The Ford Fairlane was a long-running model for the Blue Oval and was a popular muscle car in the ’60s that could haul people and take on the drag strip too. The problem for some version of the Fairlane was that the large size coupled with motors that were smaller and made less power than the competition of the era left owners unable to win at the strip or stoplight.
Ford got tired of its Fairlane faithful not being the top dog around town, and in 1966 the mandate came down to give the car a big motor with big power. That decision is when the legendary 1966 Fairlane XL500 427 R-code came to be. These care are known as the Ford Fairlane 500 R-Codes and pack the legendary Ford 427 cubic inch side-oiler V8 engine under the hood.
Getting that engine into the 1966 Fairlane wasn’t a cheap proposition tacking on a $2,017 premium. Consider that the price for a base 1966 Mustang was around $2,500 and the base 1966 Fairlane was about $2,300, and you get the idea what a pricey option the 427 V8 was. The 427 cubic inch engine option also brought a fiberglass lift-off hood with quad pins and a functional forward-facing hood scoop.
The engine used Holly 9510-BC and 9510-BD 710-CFP four-barrel carbs with mechanical pump and an Autolite single-point distributor. The monster V8 made 425 horsepower and 480 lb-ft of torque putting it on par with the legendary Mopar 426 Hemi. All 1966 Fairlane XL500 427 R-code cars came with a Toploader 4-speed manual and a 9-inch “SPEC” housing open rear diff with 3.89:1 ratio.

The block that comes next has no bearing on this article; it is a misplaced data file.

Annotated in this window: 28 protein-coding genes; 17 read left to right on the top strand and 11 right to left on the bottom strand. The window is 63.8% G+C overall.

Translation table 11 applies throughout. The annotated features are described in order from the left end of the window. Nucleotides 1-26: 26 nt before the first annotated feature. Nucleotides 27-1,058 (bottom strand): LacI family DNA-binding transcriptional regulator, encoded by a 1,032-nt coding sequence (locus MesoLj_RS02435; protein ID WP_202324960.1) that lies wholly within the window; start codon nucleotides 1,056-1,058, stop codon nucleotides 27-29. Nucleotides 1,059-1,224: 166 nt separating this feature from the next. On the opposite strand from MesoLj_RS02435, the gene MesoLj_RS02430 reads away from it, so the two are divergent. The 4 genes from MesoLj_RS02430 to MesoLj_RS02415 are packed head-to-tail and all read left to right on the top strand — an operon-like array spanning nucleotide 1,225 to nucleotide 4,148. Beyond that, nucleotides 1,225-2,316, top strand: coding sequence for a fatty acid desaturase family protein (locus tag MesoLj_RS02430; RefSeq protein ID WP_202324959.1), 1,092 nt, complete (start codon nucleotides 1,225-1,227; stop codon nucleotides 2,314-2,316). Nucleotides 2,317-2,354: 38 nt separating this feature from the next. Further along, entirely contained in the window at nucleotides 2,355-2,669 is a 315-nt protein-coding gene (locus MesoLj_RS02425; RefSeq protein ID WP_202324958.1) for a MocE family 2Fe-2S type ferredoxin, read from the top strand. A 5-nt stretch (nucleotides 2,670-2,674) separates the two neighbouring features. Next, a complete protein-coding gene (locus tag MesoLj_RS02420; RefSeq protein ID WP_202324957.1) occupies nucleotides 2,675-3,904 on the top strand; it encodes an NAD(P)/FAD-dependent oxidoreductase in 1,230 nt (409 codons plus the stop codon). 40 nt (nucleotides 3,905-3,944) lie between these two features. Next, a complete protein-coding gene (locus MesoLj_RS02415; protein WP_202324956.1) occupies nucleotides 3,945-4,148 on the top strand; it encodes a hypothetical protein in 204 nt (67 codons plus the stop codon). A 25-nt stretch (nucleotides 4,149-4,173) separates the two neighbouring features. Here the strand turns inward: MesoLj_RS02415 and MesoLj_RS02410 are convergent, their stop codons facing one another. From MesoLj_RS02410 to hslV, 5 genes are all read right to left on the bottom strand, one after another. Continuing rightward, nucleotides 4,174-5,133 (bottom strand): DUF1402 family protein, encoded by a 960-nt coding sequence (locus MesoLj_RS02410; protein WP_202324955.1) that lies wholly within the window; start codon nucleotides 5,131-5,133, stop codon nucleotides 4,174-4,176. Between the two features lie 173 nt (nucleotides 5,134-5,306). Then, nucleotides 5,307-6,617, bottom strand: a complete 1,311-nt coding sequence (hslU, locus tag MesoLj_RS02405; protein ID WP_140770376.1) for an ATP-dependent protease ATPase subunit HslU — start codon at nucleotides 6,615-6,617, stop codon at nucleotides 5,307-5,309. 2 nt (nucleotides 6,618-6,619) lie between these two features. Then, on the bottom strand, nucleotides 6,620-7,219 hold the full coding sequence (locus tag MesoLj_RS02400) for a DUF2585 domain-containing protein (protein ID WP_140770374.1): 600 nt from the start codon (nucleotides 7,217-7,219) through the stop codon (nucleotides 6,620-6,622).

The 1966 Fairlane XL500 427 R-code cars all included hydraulic, vacuum-power assist brakes with 11-inch front discs and single-piston calipers in the front with 10-inch drum rear brakes. Oddly one reason that production of the 1966 Fairlane XL500 427 R-code stopped after 57 units were built was the exhaust manifolds, which were very difficult to make. All 1966 427 R-code cars were Wimbledon White with black vinyl. Check out this 1965 Galaxy 500 XL if big, classic Fords are your thing.
Source: Ford Muscle